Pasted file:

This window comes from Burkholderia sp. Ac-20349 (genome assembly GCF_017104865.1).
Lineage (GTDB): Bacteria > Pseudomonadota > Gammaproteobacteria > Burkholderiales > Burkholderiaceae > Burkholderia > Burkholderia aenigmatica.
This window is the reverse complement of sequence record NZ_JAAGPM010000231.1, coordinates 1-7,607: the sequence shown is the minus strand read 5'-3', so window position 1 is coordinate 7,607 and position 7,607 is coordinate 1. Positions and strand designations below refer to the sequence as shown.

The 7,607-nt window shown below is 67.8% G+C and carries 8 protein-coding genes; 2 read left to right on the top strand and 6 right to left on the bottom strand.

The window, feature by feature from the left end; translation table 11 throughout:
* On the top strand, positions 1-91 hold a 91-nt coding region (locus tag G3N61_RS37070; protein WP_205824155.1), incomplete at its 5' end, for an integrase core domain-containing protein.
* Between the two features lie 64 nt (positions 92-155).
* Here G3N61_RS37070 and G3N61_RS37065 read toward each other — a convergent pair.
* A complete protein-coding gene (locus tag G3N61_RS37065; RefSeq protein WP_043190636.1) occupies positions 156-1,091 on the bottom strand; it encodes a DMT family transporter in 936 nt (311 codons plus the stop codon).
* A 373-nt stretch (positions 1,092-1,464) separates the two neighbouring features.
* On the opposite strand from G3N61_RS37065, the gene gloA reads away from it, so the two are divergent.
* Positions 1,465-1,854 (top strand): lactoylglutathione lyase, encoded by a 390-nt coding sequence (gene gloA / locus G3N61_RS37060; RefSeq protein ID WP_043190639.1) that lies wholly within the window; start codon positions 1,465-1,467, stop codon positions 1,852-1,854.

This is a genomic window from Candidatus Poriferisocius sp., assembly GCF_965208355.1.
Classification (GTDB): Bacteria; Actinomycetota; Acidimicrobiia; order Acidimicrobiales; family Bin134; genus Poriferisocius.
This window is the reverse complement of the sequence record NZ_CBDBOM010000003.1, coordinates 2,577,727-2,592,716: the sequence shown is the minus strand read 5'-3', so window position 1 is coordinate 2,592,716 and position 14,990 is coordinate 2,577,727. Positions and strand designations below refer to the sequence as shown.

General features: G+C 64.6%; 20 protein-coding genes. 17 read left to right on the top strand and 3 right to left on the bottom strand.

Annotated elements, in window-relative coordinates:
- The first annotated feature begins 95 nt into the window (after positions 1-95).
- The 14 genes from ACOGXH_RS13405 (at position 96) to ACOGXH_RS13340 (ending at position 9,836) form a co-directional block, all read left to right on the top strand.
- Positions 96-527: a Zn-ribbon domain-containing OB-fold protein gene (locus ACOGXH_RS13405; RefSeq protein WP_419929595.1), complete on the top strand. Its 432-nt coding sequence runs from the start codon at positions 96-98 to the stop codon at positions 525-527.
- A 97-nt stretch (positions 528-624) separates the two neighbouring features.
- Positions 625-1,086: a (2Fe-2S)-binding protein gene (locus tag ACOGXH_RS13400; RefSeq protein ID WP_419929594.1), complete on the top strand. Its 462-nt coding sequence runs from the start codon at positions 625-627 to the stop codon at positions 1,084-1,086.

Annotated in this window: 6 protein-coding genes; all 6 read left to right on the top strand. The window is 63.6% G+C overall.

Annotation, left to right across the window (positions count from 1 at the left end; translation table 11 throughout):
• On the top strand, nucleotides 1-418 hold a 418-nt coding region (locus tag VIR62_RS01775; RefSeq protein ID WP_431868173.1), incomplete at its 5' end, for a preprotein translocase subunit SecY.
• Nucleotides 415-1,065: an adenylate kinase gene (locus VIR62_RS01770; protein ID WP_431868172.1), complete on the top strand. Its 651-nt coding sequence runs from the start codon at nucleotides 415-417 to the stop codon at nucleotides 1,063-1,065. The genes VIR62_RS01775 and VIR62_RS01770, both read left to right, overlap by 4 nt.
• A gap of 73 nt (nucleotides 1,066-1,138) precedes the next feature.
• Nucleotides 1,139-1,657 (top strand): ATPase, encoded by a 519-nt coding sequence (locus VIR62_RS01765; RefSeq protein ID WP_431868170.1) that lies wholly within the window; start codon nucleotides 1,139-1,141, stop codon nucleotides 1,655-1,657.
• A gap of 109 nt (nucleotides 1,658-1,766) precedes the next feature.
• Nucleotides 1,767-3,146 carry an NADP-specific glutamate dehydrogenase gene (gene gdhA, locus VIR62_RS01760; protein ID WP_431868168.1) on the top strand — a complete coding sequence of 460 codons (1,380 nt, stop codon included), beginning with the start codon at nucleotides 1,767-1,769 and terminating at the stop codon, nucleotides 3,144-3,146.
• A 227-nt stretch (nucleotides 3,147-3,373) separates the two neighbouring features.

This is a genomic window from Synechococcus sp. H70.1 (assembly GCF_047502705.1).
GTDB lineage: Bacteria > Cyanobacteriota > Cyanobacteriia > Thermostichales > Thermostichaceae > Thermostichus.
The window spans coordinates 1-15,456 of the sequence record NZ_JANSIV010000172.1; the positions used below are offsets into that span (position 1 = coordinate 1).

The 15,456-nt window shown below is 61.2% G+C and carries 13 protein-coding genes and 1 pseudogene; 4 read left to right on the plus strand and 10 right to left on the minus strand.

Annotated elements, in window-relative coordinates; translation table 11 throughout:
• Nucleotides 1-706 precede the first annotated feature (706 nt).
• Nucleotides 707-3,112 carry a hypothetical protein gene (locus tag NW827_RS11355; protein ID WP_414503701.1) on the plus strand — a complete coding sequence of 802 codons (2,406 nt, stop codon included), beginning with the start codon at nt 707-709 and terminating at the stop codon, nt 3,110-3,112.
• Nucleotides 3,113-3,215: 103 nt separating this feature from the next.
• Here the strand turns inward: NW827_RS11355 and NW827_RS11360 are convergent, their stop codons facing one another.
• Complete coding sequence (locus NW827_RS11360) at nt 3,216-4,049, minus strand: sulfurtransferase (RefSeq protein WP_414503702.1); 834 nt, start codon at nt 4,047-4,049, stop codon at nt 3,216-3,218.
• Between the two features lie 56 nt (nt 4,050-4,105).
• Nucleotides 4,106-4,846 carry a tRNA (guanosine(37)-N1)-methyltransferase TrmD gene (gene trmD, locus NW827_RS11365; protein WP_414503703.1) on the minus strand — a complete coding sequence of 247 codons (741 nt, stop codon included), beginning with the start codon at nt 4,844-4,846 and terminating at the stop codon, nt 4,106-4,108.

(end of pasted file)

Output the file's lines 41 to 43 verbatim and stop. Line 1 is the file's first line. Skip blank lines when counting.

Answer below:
• Complete coding sequence (locus NW827_RS11360) at nt 3,216-4,049, minus strand: sulfurtransferase (RefSeq protein WP_414503702.1); 834 nt, start codon at nt 4,047-4,049, stop codon at nt 3,216-3,218.
• Between the two features lie 56 nt (nt 4,050-4,105).
• Nucleotides 4,106-4,846 carry a tRNA (guanosine(37)-N1)-methyltransferase TrmD gene (gene trmD, locus NW827_RS11365; protein WP_414503703.1) on the minus strand — a complete coding sequence of 247 codons (741 nt, stop codon included), beginning with the start codon at nt 4,844-4,846 and terminating at the stop codon, nt 4,106-4,108.